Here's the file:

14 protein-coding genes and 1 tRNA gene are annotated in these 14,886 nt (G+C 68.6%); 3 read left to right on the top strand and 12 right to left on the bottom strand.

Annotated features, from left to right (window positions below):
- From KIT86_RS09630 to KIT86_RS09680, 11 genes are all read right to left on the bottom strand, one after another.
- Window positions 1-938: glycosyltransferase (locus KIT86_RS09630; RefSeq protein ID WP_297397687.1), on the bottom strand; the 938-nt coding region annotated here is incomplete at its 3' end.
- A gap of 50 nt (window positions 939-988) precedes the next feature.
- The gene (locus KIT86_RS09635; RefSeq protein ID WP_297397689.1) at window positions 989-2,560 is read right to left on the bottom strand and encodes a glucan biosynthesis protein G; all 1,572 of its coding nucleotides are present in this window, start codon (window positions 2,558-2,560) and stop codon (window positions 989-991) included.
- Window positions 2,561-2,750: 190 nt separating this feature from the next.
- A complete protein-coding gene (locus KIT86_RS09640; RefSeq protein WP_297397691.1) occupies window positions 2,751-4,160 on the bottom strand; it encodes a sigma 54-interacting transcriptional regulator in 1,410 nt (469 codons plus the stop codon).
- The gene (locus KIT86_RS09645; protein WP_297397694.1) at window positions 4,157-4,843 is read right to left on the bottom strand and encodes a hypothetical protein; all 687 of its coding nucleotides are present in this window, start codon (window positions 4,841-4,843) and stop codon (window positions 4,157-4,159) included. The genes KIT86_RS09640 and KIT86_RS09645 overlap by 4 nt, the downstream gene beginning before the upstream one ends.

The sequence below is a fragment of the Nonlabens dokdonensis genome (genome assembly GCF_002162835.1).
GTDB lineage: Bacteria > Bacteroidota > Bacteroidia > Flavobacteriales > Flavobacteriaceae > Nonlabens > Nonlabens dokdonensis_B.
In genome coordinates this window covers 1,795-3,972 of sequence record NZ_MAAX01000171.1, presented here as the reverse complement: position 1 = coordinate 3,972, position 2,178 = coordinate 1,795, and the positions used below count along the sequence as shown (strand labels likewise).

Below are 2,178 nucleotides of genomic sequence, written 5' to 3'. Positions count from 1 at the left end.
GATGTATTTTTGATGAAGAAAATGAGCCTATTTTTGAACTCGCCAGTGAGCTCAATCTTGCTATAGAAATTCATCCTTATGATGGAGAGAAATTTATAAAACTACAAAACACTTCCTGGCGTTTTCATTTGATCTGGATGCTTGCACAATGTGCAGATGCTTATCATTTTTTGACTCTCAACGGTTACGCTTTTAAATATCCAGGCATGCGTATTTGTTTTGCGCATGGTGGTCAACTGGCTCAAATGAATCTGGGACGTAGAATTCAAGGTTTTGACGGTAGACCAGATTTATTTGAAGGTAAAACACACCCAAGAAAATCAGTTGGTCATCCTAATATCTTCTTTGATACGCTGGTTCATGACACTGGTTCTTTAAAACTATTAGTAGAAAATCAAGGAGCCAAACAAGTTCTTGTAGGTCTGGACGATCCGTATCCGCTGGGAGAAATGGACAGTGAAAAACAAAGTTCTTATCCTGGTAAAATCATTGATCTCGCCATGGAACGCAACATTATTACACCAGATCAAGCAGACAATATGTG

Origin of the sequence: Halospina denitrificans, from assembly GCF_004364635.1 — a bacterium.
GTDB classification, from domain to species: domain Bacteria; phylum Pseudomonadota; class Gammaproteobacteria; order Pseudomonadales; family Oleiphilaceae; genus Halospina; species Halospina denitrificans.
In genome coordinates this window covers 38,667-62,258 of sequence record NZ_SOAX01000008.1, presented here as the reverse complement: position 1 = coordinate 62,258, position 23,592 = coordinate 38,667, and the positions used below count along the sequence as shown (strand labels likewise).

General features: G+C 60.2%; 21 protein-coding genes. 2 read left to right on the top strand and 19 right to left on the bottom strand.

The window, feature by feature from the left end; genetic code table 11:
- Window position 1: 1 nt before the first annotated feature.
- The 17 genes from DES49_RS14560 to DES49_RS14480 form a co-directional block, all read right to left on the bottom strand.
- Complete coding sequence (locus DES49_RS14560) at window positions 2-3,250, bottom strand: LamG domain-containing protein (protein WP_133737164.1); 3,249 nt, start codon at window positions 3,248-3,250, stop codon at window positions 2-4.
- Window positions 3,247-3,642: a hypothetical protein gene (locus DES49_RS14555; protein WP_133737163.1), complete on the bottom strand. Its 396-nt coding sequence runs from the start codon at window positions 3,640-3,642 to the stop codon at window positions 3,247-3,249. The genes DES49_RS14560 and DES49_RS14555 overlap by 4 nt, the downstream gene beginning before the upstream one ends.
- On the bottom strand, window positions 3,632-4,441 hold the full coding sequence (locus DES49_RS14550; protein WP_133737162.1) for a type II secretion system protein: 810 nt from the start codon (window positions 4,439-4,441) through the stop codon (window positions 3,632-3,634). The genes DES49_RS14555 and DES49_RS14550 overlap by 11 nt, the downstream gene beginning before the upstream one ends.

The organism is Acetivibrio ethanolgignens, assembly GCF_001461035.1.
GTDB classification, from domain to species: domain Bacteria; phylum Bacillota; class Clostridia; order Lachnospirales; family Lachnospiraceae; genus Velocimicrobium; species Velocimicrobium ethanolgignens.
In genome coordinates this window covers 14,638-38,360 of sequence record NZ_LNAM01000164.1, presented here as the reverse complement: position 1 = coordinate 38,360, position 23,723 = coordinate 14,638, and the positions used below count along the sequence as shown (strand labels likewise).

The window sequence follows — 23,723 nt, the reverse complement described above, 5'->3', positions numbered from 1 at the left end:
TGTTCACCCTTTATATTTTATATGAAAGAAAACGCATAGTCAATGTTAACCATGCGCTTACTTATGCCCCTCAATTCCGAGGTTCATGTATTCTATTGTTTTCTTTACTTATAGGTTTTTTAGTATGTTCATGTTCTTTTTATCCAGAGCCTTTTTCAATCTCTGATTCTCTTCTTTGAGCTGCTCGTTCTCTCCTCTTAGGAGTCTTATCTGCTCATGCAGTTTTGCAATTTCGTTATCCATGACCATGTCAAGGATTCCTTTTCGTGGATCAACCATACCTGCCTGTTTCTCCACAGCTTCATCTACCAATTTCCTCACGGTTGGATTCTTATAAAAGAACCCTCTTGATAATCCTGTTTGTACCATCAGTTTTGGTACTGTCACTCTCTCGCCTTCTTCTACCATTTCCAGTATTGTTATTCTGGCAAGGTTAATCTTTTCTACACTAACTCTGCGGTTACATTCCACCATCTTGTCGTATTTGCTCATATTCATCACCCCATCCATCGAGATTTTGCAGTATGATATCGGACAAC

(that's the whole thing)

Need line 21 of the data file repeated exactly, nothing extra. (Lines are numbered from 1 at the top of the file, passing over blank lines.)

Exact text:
- The 17 genes from DES49_RS14560 to DES49_RS14480 form a co-directional block, all read right to left on the bottom strand.